By Clements M.P., Hendry D.F.
A significant other to fiscal Forecasting offers an available and complete account of contemporary advancements in fiscal forecasting. all the chapters has been especially written via a professional within the box, bringing jointly in one quantity quite a number contrasting ways and perspectives. Forecasting is a realistic enterprise, such a lot of of the chapters are aimed toward practitioners and nonspecialists.This ebook surveys a box that has elevated quickly lately. There aren't any different updated remedies that survey forecasting in one quantity. at the present, the reader has little alternative yet to search out magazine articles and books which frequently extol the virtues of 1 strategy between many, or clarify only one of the numerous difficulties that beset monetary forecasting. The significant other presents a accomplished account of the top methods and modeling techniques which are commonly hired. an in depth editorial evaluate locations the contributions in context, and exhibits their interconnections and commonalities.
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Additional resources for A Companion to Economic Forecasting
At a more prosaic level, forecast uncertainty depends upon the variable being forecast, the type of model used for forecasting, the information available for constructing forecasts, and the economic process actually determining the variable being forecast. On the ﬁrst, some variables may be inherently more difﬁcult to forecast than others. For instance, imports and exports each might be highly predictable, and good models might exist for forecasting them. The trade balance – that is, the value of exports minus imports – might be quite difﬁcult to forecast.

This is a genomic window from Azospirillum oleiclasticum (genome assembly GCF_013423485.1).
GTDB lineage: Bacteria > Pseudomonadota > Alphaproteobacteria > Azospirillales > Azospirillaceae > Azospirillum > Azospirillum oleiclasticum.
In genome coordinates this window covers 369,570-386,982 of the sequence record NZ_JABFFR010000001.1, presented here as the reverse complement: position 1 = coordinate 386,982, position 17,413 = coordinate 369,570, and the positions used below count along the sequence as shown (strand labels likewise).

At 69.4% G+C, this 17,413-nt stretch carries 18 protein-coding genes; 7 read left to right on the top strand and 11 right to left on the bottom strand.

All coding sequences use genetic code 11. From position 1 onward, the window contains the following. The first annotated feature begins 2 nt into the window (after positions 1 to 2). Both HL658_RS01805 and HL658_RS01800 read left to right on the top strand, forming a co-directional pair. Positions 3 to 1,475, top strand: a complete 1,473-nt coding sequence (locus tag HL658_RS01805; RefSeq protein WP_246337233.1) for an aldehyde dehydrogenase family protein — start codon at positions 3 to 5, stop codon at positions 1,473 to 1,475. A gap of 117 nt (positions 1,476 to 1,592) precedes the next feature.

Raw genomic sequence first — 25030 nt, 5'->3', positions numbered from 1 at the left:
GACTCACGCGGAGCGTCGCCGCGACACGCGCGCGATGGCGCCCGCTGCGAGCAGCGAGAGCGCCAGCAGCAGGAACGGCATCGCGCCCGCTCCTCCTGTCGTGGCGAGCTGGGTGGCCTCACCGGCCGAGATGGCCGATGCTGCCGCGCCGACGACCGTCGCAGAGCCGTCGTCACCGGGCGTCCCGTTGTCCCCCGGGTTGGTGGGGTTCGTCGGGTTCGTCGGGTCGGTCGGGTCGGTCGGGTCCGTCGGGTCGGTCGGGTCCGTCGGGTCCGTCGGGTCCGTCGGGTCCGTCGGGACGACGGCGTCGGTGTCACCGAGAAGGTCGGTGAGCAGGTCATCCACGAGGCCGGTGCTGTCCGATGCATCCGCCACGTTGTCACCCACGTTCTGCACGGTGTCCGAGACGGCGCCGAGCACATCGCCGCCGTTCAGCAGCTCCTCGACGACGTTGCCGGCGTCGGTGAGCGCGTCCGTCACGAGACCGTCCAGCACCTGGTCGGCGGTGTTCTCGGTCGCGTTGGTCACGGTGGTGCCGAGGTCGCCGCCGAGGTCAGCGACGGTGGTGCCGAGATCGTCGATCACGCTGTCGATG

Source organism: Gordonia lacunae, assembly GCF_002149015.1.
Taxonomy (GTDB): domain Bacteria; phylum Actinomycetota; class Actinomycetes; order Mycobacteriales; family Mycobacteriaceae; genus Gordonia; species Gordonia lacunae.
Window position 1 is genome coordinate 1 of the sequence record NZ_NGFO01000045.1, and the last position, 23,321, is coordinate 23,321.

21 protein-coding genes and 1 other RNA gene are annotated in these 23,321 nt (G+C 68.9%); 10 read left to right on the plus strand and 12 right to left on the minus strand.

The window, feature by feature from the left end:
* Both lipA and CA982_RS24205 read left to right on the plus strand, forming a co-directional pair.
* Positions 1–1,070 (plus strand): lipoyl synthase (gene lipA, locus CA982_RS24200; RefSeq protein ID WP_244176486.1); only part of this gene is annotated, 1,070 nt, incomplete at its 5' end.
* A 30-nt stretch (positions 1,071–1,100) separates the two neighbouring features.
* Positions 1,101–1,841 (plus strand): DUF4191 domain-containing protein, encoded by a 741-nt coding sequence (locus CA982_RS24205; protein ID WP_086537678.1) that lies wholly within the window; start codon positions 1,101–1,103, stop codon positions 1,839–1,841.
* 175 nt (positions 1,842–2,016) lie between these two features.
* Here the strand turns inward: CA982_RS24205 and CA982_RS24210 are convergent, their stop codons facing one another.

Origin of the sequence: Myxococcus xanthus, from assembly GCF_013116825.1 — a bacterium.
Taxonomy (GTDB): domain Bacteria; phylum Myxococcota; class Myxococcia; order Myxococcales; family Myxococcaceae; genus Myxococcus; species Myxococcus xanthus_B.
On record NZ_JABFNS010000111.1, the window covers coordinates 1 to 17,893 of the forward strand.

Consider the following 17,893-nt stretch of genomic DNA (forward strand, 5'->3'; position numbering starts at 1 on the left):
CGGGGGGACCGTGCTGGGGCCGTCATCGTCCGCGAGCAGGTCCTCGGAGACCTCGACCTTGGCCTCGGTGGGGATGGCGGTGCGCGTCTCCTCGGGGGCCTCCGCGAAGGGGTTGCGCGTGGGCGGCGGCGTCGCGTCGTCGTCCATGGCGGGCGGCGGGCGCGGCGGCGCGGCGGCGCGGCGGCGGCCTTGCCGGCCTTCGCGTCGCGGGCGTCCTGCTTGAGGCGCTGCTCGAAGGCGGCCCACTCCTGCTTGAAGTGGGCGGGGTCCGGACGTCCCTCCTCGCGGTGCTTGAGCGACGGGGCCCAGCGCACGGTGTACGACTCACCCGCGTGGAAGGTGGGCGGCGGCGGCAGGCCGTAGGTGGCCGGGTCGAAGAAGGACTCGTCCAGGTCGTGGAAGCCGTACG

T, T + 1, . . 16) where b1 is the intercept and b2 is the coefﬁcient on the trend t. The forecasts are: 0T+h = b1 + b2 · (T + h) h = 1, . . 17) so the forecast errors are eT+h = uT+h h = 1, . . 18) var(eT+h) = σ 2 h = 1, . . , H. 19) and the MSFE is As in the simpler static model with only an intercept, the (asymptotic) MSFE does not depend upon the forecast horizon h. 16) is the DGP. 17), as is common in many econometrics software packages. In general, the predicted MSFE differs from the actual MSFE, as when the assumed model is not the DGP; see Clements and Hendry (2001).
5 considers various uses of predictable forecast uncertainty in economic modeling. 6 concludes. Some preliminary comments will aid following the presentation below. This chapter presupposes an understanding of “how economists forecast” on the level of the discussions in Granger (1989) and Hendry and Ericsson (2001). For the most part, the current chapter restricts itself to time series and econometric models as the tools for forecasting itself, where these models are assumed to be well-speciﬁed.